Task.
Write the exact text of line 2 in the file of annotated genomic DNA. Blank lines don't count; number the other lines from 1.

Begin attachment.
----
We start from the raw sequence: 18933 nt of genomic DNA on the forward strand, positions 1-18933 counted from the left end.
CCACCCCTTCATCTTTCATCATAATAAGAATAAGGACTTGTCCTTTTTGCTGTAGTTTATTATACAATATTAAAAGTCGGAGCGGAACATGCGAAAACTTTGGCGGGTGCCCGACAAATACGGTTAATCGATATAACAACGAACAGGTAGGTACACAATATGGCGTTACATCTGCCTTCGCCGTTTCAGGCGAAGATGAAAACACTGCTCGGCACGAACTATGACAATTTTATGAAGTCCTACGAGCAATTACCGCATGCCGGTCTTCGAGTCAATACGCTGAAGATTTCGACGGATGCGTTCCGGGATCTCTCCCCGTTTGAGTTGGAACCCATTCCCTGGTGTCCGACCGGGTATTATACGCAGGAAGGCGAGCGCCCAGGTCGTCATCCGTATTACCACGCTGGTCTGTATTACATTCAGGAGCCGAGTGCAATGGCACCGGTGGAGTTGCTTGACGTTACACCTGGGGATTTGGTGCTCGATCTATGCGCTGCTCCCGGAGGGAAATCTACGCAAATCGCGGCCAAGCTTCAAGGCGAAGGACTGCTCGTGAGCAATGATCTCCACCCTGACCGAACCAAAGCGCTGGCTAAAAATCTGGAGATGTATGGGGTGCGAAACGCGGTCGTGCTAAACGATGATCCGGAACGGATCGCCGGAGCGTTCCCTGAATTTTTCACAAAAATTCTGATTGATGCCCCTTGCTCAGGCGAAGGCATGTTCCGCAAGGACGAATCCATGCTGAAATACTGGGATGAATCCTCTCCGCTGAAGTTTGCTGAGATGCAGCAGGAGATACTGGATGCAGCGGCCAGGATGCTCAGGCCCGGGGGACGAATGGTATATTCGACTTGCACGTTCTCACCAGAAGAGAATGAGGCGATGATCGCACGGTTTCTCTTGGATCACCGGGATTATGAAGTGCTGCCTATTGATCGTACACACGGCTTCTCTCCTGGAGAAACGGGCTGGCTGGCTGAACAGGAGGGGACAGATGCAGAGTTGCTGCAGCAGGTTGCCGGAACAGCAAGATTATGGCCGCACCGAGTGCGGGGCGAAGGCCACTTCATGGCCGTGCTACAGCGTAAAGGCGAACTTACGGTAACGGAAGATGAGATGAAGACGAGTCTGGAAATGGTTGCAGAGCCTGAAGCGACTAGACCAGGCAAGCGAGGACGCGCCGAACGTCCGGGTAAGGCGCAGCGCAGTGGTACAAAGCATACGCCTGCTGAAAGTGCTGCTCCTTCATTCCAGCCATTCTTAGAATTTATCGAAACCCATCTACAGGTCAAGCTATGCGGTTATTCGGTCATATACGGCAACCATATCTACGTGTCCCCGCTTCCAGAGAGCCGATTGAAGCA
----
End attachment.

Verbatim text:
CCACCCCTTCATCTTTCATCATAATAAGAATAAGGACTTGTCCTTTTTGCTGTAGTTTATTATACAATATTAAAAGTCGGAGCGGAACATGCGAAAACTTTGGCGGGTGCCCGACAAATACGGTTAATCGATATAACAACGAACAGGTAGGTACACAATATGGCGTTACATCTGCCTTCGCCGTTTCAGGCGAAGATGAAAACACTGCTCGGCACGAACTATGACAATTTTATGAAGTCCTACGAGCAATTACCGCATGCCGGTCTTCGAGTCAATACGCTGAAGATTTCGACGGATGCGTTCCGGGATCTCTCCCCGTTTGAGTTGGAACCCATTCCCTGGTGTCCGACCGGGTATTATACGCAGGAAGGCGAGCGCCCAGGTCGTCATCCGTATTACCACGCTGGTCTGTATTACATTCAGGAGCCGAGTGCAATGGCACCGGTGGAGTTGCTTGACGTTACACCTGGGGATTTGGTGCTCGATCTATGCGCTGCTCCCGGAGGGAAATCTACGCAAATCGCGGCCAAGCTTCAAGGCGAAGGACTGCTCGTGAGCAATGATCTCCACCCTGACCGAACCAAAGCGCTGGCTAAAAATCTGGAGATGTATGGGGTGCGAAACGCGGTCGTGCTAAACGATGATCCGGAACGGATCGCCGGAGCGTTCCCTGAATTTTTCACAAAAATTCTGATTGATGCCCCTTGCTCAGGCGAAGGCATGTTCCGCAAGGACGAATCCATGCTGAAATACTGGGATGAATCCTCTCCGCTGAAGTTTGCTGAGATGCAGCAGGAGATACTGGATGCAGCGGCCAGGATGCTCAGGCCCGGGGGACGAATGGTATATTCGACTTGCACGTTCTCACCAGAAGAGAATGAGGCGATGATCGCACGGTTTCTCTTGGATCACCGGGATTATGAAGTGCTGCCTATTGATCGTACACACGGCTTCTCTCCTGGAGAAACGGGCTGGCTGGCTGAACAGGAGGGGACAGATGCAGAGTTGCTGCAGCAGGTTGCCGGAACAGCAAGATTATGGCCGCACCGAGTGCGGGGCGAAGGCCACTTCATGGCCGTGCTACAGCGTAAAGGCGAACTTACGGTAACGGAAGATGAGATGAAGACGAGTCTGGAAATGGTTGCAGAGCCTGAAGCGACTAGACCAGGCAAGCGAGGACGCGCCGAACGTCCGGGTAAGGCGCAGCGCAGTGGTACAAAGCATACGCCTGCTGAAAGTGCTGCTCCTTCATTCCAGCCATTCTTAGAATTTATCGAAACCCATCTACAGGTCAAGCTATGCGGTTATTCGGTCATATACGGCAACCATATCTACGTGTCCCCGCTTCCAGAGAGCCGATTGAAGCA